I dabble with RxSwift right now. Figuring out how to write tests for pure functions and reactive code, I tried to write an assertion for incoming events:

let expected: [Recorded<Event<URL?>>] = [next(0, nil), next(0, url)]
XCTAssertEqual(observer.events, expected)

Doesn’t compile because equating arrays with Optional<URL> in them won’t. In other words, [Recorded<Event<URL>>] (non-optional) would work.

I tries to figure out how to make this equatable, but then I stopped — why not lift the URL? into its own type? After all, the signal I’m observing is a path settings change. nil is allowed to signify removing the setting, like when you reset to defaults.

Lifting this into its own “either-or” type, also known as encapsulating the information in an enum, I end up with this:

enum URLChange {
case set(URL)
case unset
}

Making this equatable is simple. And the tests work, too. For the record, here’s the idiomatic Rx test:

func testArchiveURLChanges_RxVersion() {

let adapter = SettingsAdapter(defaults: UserDefaults.standard)
let url = URL(fileURLWithPath: "/a/url/", isDirectory: true)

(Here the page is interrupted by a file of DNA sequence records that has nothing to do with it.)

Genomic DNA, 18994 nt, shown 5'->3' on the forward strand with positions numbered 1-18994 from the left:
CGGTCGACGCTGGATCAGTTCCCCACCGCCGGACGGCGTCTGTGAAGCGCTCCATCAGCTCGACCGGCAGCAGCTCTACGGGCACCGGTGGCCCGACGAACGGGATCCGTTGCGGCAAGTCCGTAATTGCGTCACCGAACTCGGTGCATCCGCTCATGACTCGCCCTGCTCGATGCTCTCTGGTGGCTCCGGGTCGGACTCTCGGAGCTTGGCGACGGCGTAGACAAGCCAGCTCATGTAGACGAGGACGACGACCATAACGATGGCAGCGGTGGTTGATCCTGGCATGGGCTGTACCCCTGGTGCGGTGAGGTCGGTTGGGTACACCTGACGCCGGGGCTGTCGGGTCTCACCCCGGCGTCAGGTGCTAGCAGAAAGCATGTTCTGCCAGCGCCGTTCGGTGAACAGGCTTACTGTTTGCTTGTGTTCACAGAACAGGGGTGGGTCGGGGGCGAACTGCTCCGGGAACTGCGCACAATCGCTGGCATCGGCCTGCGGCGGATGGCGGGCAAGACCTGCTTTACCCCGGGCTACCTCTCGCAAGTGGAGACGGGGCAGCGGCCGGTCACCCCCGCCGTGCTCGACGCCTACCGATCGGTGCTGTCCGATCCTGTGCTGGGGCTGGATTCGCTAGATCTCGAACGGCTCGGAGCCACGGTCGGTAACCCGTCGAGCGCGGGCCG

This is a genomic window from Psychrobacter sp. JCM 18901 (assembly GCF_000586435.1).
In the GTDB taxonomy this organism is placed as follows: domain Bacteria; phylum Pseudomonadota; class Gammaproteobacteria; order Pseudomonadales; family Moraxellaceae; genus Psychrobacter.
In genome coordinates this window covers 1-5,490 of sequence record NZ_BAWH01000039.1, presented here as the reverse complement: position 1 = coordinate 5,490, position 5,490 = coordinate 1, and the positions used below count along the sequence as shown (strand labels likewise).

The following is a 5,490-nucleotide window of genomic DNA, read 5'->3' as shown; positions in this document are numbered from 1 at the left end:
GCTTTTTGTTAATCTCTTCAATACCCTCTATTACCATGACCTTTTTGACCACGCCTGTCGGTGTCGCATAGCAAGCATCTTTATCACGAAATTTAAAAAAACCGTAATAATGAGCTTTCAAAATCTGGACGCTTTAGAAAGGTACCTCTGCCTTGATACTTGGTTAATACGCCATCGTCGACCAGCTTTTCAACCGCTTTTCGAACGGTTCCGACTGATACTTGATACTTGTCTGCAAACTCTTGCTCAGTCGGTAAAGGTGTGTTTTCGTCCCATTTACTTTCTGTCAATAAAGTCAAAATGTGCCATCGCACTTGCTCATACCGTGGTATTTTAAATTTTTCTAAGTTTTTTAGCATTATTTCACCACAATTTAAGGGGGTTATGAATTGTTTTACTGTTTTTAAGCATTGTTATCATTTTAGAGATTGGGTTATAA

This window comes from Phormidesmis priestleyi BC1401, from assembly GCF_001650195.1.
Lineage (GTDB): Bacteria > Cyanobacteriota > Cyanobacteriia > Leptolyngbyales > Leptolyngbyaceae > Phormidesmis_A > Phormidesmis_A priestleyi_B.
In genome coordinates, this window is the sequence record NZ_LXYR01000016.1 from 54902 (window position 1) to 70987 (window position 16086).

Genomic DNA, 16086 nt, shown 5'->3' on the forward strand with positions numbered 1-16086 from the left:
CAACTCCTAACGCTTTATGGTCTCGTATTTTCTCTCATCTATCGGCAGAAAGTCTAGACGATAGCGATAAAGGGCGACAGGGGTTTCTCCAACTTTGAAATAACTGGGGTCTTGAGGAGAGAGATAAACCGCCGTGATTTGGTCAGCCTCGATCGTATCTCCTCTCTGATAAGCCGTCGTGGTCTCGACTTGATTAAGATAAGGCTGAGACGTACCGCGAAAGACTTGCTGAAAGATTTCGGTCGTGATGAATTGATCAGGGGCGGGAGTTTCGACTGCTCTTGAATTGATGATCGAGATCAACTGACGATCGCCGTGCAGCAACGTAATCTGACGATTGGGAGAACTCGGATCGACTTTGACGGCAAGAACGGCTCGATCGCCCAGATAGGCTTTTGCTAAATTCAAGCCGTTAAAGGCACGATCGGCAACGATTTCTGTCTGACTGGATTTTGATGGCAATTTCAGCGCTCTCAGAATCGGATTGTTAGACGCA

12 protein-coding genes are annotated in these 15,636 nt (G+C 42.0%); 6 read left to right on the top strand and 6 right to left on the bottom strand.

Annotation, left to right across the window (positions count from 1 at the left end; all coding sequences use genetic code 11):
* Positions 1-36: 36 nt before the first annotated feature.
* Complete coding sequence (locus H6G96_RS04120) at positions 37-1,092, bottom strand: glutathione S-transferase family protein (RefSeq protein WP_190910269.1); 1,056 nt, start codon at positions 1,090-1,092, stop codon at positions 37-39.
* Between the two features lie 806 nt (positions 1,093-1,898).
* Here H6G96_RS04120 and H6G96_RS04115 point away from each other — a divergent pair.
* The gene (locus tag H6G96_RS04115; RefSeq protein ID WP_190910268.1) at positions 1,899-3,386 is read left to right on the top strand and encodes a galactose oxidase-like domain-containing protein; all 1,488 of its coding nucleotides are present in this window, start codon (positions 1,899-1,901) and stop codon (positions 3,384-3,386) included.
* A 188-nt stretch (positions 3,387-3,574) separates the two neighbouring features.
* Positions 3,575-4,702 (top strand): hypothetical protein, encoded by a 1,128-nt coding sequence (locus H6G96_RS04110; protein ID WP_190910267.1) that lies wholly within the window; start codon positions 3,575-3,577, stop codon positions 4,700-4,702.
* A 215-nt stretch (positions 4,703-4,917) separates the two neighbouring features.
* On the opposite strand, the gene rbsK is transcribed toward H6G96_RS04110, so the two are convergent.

let disposeBag = DisposeBag()
let scheduler = TestScheduler(initialClock: 0)
let observer = scheduler.createObserver(URLChange.self)

adapter.archiveURLChange()
.subscribe(observer)
.addDisposableTo(disposeBag)

defaults.set(url, forKey: "archiveUrl")

let expected: [Recorded<Event<URLChange>>] = [
next(0, .unset), // Initial value for fresh defaults
next(0, .set(url))
]
XCTAssertEqual(observer.events, expected)
}

And the traditional, asynchronous version I used before:

func testArchiveURLChanges() {

let adapter = SettingsAdapter(defaults: UserDefaults.standard)
let ex = expectation(description: "Reports back result")
let url = URL(fileURLWithPath: "/a/url/", isDirectory: true)
let disposeBag = DisposeBag()

adapter.archiveURLChange()
.subscribe(onNext: { if $0.url == url { ex.fulfill() } })
.addDisposableTo(disposeBag)

defaults.set(url, forKey: "archiveUrl")

waitForExpectations(timeout: 0.2, handler: nil)
}

I’m not too happy with the verbose setup of the Rx test case. But I’m refactoring the setup into — wait for it — the XCTestCase.setUp() method.

For simple assertions, the async variant would work just as well. Recording longer sequences of events with some timing is interesting, though I didn’t need that, yet, to test-drive my operators.

via Worklog of Christian Tietze http://ift.tt/2gLuXp5